Ghosts Next Door

Ghosts Next Door
by Lopaka Kapanui

Apr 21, 2022

Scene 2022

Uncle Kai, the former caretaker at the oldest church in downtown Honolulu, told me about many of his late at night encounters.

On Punchbowl and South King Street; one can hear the sharp sound of hooves on the pavement approaching from the dark distance. Then, a horse and carriage with a driver and a coachman manifests in the church driveway and arrives at the steps. There, the driver and the coachman dismount, and both men, on their own, remove a casket from the carriage, a small one. Both men hold two handles on either side of the coffin while gently bringing it up the steps. Uncle Kai said that the entire tableau fades into nothing once the phantoms of the two men walk through the church's closed doors, bearing the tiny casket between them. "I've seen it so many times," uncle Kai admitted. "But, I don't know who they are."

"Wow," I sat back in my car, astounded by what I had heard. "Is that the only thing that happens?"

"Some nights, you can see a few horses and carriages coming from the palace to the church," he said. "Other nights, you can hear people talking in the church or hear people singing; even in the graveyard, you see ten or twenty people standing around one headstone late at night."

"That has to be freaky?" I asked.

"That's because some of these graves actually have ten to twenty people buried in them; some Hawaiian families couldn't afford a plot for their household back then." uncle Kai appeared to be genuinely sad about that fact.

"What's the one thing that scares you on the church grounds?" Just then, a breeze manifested, and it lifted a few dry leaves off the ground and carried along the now-empty lane leading to the Punchbowl exit.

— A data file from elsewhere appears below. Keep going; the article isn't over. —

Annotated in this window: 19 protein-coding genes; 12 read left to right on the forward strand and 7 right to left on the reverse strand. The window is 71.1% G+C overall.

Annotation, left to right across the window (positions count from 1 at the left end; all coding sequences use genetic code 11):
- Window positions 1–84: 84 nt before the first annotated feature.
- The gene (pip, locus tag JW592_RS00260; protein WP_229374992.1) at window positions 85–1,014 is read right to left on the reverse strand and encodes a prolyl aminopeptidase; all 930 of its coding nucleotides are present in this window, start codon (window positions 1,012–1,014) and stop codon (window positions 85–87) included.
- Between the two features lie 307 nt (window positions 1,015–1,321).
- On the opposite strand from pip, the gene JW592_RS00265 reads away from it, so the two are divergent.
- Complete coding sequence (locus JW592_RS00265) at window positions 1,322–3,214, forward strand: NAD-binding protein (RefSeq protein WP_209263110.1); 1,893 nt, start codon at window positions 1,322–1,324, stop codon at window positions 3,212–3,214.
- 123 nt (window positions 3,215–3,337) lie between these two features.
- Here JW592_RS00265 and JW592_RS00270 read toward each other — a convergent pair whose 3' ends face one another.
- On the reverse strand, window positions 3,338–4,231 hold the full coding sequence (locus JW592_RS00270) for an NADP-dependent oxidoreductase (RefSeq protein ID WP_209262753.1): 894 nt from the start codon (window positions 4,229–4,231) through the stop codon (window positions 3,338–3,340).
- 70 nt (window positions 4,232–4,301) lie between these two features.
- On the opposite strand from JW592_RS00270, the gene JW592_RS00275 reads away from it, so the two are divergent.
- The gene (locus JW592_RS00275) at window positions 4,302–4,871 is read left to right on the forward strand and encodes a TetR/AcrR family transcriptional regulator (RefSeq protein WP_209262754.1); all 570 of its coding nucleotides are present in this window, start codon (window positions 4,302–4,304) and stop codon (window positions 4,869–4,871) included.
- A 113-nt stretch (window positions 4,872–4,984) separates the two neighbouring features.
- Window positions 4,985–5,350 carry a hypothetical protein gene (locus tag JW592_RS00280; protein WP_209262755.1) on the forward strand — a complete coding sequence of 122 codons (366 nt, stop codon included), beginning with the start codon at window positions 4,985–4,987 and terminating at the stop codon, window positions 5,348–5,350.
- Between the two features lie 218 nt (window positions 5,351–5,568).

"The king's ghost," he nodded. "That's the one."

"Why is he scary since he is our ali'i?" Indeed, why would anyone be afraid of the king who loves his people and chose to be laid to rest among them?

"Sunset time, he's sitting on the steps of his tomb smoking his rope cigar, and he's dressed all in black. You can feel his kapu, his mana; you can just tell he has a pure ali'i bloodline. A couple of times, he caught me by surprise when I came to close the gates to his tomb. Normally, I walk around the grounds; first, you know? Clean up the rubbish, chase out the homeless and the tourists. The first time I saw the king, was when I was closing up, it was only me just making the rounds. I was coming from the back of the tomb, walking past the steps, and there he was, sitting smoking his rope cigar. He looked me right in the eye and nodded to me, and I dropped to my knees, bowed my head, and apologized for disturbing his rest. Man, I was crying; I was so scared! But then I felt this hand, so gentle, rubbing my head. I looked up, and the King was walking back to his tomb, right through the doors."

I had no words this time; my tears said everything. So did the tears that uncle Kai shed while recounting his story. "What about you, boy?" He asked. "You go to this church?"

"I used to work at the school here, but I was never a church member," I told him. "I'm a Buddhist."

"One Hawaiian Buddhist? Now, I have seen it all," he laughed. "Eh, as long as you respect, that's all that matters."

That's all that matters.

Credit: Wikiwand



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